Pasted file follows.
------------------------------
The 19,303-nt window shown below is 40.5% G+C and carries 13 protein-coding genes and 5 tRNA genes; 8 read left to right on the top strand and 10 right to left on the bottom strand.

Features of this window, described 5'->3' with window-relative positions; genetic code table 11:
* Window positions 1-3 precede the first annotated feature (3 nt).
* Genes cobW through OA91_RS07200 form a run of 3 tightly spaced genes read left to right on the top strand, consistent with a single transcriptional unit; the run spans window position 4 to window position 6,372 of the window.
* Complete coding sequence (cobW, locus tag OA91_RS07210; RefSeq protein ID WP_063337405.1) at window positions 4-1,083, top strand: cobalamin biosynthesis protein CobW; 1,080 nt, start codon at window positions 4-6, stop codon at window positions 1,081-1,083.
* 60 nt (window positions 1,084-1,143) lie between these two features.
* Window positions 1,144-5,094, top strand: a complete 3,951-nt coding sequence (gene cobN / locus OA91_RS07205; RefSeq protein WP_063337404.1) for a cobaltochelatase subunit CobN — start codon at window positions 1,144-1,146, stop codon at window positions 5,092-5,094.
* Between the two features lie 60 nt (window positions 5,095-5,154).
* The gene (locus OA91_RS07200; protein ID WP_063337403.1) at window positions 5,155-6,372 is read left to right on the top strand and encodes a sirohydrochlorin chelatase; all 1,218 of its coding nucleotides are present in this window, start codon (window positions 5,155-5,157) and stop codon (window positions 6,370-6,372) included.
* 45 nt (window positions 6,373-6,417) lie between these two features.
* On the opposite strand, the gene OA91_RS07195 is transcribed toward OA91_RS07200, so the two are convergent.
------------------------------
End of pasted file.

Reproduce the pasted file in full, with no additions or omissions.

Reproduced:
The 19,303-nt window shown below is 40.5% G+C and carries 13 protein-coding genes and 5 tRNA genes; 8 read left to right on the top strand and 10 right to left on the bottom strand.

Features of this window, described 5'->3' with window-relative positions; genetic code table 11:
* Window positions 1-3 precede the first annotated feature (3 nt).
* Genes cobW through OA91_RS07200 form a run of 3 tightly spaced genes read left to right on the top strand, consistent with a single transcriptional unit; the run spans window position 4 to window position 6,372 of the window.
* Complete coding sequence (cobW, locus tag OA91_RS07210; RefSeq protein ID WP_063337405.1) at window positions 4-1,083, top strand: cobalamin biosynthesis protein CobW; 1,080 nt, start codon at window positions 4-6, stop codon at window positions 1,081-1,083.
* 60 nt (window positions 1,084-1,143) lie between these two features.
* Window positions 1,144-5,094, top strand: a complete 3,951-nt coding sequence (gene cobN / locus OA91_RS07205; RefSeq protein WP_063337404.1) for a cobaltochelatase subunit CobN — start codon at window positions 1,144-1,146, stop codon at window positions 5,092-5,094.
* Between the two features lie 60 nt (window positions 5,095-5,154).
* The gene (locus OA91_RS07200; protein ID WP_063337403.1) at window positions 5,155-6,372 is read left to right on the top strand and encodes a sirohydrochlorin chelatase; all 1,218 of its coding nucleotides are present in this window, start codon (window positions 5,155-5,157) and stop codon (window positions 6,370-6,372) included.
* 45 nt (window positions 6,373-6,417) lie between these two features.
* On the opposite strand, the gene OA91_RS07195 is transcribed toward OA91_RS07200, so the two are convergent.